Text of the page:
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M.C. Escher – a love affair between math and art

In The Hague, on a frosty winter’s day, I visited the 18th century Lange Voorhout Palace where, since November 2002, a permanent exhibition dedicated to the Dutch printmaker, draftsman, illustrator – graphic artist, Maurits Cornelis Escher resides.

I actually came across the building by accident during my wanderings. Attracted by the banners for the exhibit and needing to warm my incredibly cold toes, I ventured in. And ended up spending one of the best afternoons ever within the weathered walls of this landmark building.

Escher worked with plane geometric figures which he then tessellated (made them interlock without any overlap or space in between) by using the technique of translation, rotation or reflection. He then put his signature mark on the creation transforming the original geometric shapes into animals, insects and landscapes within a story. Thrillingly cool! His media were lithographs, woodcuts and mezzotints. He inspired and was inspired by the mathematicians Roger Penrose and Harold Coxeter. And through his art dug deep into geometry and explored infinity.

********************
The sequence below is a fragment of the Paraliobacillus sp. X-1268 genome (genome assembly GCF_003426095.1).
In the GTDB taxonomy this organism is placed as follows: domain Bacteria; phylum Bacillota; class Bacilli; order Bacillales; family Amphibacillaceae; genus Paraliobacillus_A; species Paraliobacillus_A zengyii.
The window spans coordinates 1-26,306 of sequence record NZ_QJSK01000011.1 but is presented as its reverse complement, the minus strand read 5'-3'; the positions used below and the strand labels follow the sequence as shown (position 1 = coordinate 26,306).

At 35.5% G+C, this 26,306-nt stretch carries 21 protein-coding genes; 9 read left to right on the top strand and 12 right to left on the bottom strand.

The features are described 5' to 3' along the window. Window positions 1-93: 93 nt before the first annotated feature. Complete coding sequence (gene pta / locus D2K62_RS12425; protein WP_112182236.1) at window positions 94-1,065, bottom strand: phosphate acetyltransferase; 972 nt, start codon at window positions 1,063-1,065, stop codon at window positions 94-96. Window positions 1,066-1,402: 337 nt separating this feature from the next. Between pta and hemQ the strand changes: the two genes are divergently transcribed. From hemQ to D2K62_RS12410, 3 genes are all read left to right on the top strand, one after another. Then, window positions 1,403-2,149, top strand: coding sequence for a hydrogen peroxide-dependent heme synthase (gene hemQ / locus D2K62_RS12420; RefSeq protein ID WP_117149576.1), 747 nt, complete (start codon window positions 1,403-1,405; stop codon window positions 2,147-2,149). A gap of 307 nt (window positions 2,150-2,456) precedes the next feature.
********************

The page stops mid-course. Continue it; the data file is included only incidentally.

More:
His works also feature impossible objects like the infinite staircase and his infinite circles and tessellation on spheres. But, this probably won’t jog most people’s memories, for he sits amidst that group of radically “cool” artists whose work is immediately recognizable to the masses, albeit the artist not truly known.

You have most likely seen Escher’s optical illusion prints and infinite circles populating t-shirts, posters, mugs, pencils, notebooks and numerous other commercially successful products, but never realized who he was.

During his lifetime his optical illusions were labelled not “true art” by some and “too cerebral” by others.

What is an artist to do?

I was fascinated by the exhibit as a whole, but was particularly drawn to his works: Metamorphose and Waterfall and ended up purchasing these prints. They now occupy pride of place along the staircase of our home and it is impossible to walk up or down the stairs without stopping to study these works.

Friends can be found, discussing on the stairs, giving their opinions as they try to figure things out. Art as a true conversation piece.

As was the case with many, before and after Escher, mega notoriety, arrived only after his death. The scientific and mathematical community know him well, and the artistic community has, thankfully, in large part through the Lange Voorhout Museum, revived the legacy of this interesting and alternative artist.

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